A loan officer usually has a bachelor's degree in finance or business and receives on-the-job training. To be a mortgage loan officer, an officer has to attain a Mortgage Loan Originator license. A loan officer can also earn voluntary certification or complete training courses to gain additional employment opportunities.
Bachelor's degree programs help loan officers to understand financial statements and commercial accounting so they can study a business's finances when owners apply for credit. If a person has worked in banking, customer service or sales in the past, he may not need to earn a bachelor's degree prior to becoming a loan officer.
On-the-job training can consist of months-long company-sponsored and informal training. Companies that offer underwriting services may instruct new employees on their underwriting software program.
To earn a Mortgage Loan Originator license, officers must finish at least 20 hours of coursework, successfully pass an exam, and undergo background and credit checks. Officers have to renew their licenses every year, and the officer may have to complete additional requirements, depending on the state. As of 2015, loan officer certification and training courses are offered by the Mortgage Bankers Association and the American Bankers Association.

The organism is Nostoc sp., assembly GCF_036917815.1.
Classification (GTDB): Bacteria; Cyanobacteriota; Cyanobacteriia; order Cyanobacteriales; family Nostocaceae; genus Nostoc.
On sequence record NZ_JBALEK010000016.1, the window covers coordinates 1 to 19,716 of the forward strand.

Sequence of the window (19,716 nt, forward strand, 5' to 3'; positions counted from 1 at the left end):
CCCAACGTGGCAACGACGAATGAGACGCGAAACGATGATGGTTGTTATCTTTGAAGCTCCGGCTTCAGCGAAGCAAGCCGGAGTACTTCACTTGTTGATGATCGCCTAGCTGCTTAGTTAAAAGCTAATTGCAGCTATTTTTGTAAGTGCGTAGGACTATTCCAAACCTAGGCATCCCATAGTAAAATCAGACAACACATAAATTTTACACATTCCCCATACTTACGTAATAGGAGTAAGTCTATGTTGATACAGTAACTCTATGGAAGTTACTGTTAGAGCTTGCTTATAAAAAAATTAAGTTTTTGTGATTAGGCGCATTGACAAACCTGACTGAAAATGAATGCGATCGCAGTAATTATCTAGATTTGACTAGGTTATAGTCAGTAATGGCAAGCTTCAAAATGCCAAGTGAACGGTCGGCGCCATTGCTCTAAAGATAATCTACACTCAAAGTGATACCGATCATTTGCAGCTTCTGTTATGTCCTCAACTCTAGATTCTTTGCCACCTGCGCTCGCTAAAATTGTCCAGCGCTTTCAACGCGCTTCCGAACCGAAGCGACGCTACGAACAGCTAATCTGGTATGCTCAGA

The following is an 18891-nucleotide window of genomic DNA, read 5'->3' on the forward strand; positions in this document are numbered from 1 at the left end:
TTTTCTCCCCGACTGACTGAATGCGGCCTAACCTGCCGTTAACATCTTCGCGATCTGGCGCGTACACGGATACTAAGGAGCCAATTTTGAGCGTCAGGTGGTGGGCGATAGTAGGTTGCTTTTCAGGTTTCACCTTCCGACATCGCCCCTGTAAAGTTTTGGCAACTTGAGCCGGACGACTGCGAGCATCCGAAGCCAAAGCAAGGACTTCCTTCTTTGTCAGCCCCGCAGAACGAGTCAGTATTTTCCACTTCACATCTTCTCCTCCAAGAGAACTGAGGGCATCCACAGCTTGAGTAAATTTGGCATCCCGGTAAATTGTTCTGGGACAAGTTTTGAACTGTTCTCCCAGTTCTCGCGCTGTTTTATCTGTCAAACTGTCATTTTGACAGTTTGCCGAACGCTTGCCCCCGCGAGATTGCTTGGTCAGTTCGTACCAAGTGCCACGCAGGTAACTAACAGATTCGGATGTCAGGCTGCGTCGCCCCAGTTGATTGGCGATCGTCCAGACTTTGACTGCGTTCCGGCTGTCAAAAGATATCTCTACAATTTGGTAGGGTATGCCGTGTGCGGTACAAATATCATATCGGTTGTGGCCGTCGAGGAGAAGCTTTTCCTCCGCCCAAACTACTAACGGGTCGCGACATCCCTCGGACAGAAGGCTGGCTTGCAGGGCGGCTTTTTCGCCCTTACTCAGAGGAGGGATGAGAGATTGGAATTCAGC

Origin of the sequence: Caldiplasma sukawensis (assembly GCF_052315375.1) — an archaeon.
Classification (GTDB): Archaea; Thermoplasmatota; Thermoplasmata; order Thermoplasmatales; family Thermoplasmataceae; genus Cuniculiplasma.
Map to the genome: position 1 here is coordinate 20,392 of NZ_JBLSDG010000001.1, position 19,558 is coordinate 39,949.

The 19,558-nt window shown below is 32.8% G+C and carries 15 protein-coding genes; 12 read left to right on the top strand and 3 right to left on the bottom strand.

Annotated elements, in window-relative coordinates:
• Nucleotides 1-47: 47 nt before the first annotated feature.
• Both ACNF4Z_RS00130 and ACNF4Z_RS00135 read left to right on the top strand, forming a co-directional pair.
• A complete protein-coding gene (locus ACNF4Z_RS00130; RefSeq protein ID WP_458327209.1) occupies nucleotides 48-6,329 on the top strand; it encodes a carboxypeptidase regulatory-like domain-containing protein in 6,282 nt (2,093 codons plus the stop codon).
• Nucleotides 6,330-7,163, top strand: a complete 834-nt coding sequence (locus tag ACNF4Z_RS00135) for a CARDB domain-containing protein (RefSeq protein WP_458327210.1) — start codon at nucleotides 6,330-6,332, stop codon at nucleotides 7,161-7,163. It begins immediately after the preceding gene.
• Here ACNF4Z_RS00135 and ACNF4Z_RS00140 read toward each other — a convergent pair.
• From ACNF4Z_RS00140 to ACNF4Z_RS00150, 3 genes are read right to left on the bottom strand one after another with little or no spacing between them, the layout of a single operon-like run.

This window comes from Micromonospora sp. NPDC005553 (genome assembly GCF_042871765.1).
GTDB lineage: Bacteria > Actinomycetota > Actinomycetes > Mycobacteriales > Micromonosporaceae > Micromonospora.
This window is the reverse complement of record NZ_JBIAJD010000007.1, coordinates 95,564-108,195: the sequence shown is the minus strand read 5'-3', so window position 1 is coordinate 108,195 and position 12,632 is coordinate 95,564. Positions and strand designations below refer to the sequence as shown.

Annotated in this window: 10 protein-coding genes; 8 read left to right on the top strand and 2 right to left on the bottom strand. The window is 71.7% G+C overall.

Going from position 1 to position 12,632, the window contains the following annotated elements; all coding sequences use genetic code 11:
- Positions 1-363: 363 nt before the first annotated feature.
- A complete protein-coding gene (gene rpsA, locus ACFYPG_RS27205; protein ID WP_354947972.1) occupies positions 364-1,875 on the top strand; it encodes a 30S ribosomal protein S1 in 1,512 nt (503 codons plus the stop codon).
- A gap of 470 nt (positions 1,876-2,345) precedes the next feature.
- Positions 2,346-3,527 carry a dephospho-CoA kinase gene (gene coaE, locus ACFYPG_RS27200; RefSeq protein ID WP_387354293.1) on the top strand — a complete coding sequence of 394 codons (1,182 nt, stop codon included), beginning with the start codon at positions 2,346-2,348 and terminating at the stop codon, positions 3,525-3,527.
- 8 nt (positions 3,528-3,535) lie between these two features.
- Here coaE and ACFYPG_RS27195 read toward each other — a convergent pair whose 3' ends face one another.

Qualities a loan officer should posses include initiative, decision-making skills and interpersonal skills. Officers must have the drive to find new clients, the ability to decide whether an applicant is well-qualified for a loan and the ability to work with different types of applicants.